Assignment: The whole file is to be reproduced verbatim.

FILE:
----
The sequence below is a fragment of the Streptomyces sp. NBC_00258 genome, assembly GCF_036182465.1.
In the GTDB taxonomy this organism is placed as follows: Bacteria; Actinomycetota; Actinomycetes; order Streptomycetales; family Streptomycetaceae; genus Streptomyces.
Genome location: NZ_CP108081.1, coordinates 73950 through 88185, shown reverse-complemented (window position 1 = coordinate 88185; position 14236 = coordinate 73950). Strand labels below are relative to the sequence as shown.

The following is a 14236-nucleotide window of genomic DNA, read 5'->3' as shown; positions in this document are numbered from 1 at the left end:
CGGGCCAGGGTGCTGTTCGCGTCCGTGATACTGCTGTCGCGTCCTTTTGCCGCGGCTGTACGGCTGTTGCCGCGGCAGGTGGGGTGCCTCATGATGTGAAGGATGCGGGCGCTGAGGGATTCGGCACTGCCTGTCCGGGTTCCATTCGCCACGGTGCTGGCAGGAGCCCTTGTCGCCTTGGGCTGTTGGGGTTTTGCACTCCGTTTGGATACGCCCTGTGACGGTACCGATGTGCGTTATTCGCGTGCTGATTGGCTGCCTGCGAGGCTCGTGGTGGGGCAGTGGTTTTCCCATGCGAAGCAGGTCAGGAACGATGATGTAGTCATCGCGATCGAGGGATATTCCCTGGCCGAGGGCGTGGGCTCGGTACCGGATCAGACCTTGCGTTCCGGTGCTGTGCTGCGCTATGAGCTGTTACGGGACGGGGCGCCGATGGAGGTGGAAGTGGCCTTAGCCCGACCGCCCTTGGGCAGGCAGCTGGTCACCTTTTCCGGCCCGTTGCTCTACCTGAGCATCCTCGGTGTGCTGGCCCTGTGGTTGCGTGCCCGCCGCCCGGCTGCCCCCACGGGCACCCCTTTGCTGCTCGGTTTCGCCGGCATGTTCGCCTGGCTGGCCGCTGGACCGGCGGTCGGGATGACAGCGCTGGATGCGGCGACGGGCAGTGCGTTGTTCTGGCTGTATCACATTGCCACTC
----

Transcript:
The sequence below is a fragment of the Streptomyces sp. NBC_00258 genome, assembly GCF_036182465.1.
In the GTDB taxonomy this organism is placed as follows: Bacteria; Actinomycetota; Actinomycetes; order Streptomycetales; family Streptomycetaceae; genus Streptomyces.
Genome location: NZ_CP108081.1, coordinates 73950 through 88185, shown reverse-complemented (window position 1 = coordinate 88185; position 14236 = coordinate 73950). Strand labels below are relative to the sequence as shown.

The following is a 14236-nucleotide window of genomic DNA, read 5'->3' as shown; positions in this document are numbered from 1 at the left end:
CGGGCCAGGGTGCTGTTCGCGTCCGTGATACTGCTGTCGCGTCCTTTTGCCGCGGCTGTACGGCTGTTGCCGCGGCAGGTGGGGTGCCTCATGATGTGAAGGATGCGGGCGCTGAGGGATTCGGCACTGCCTGTCCGGGTTCCATTCGCCACGGTGCTGGCAGGAGCCCTTGTCGCCTTGGGCTGTTGGGGTTTTGCACTCCGTTTGGATACGCCCTGTGACGGTACCGATGTGCGTTATTCGCGTGCTGATTGGCTGCCTGCGAGGCTCGTGGTGGGGCAGTGGTTTTCCCATGCGAAGCAGGTCAGGAACGATGATGTAGTCATCGCGATCGAGGGATATTCCCTGGCCGAGGGCGTGGGCTCGGTACCGGATCAGACCTTGCGTTCCGGTGCTGTGCTGCGCTATGAGCTGTTACGGGACGGGGCGCCGATGGAGGTGGAAGTGGCCTTAGCCCGACCGCCCTTGGGCAGGCAGCTGGTCACCTTTTCCGGCCCGTTGCTCTACCTGAGCATCCTCGGTGTGCTGGCCCTGTGGTTGCGTGCCCGCCGCCCGGCTGCCCCCACGGGCACCCCTTTGCTGCTCGGTTTCGCCGGCATGTTCGCCTGGCTGGCCGCTGGACCGGCGGTCGGGATGACAGCGCTGGATGCGGCGACGGGCAGTGCGTTGTTCTGGCTGTATCACATTGCCACTC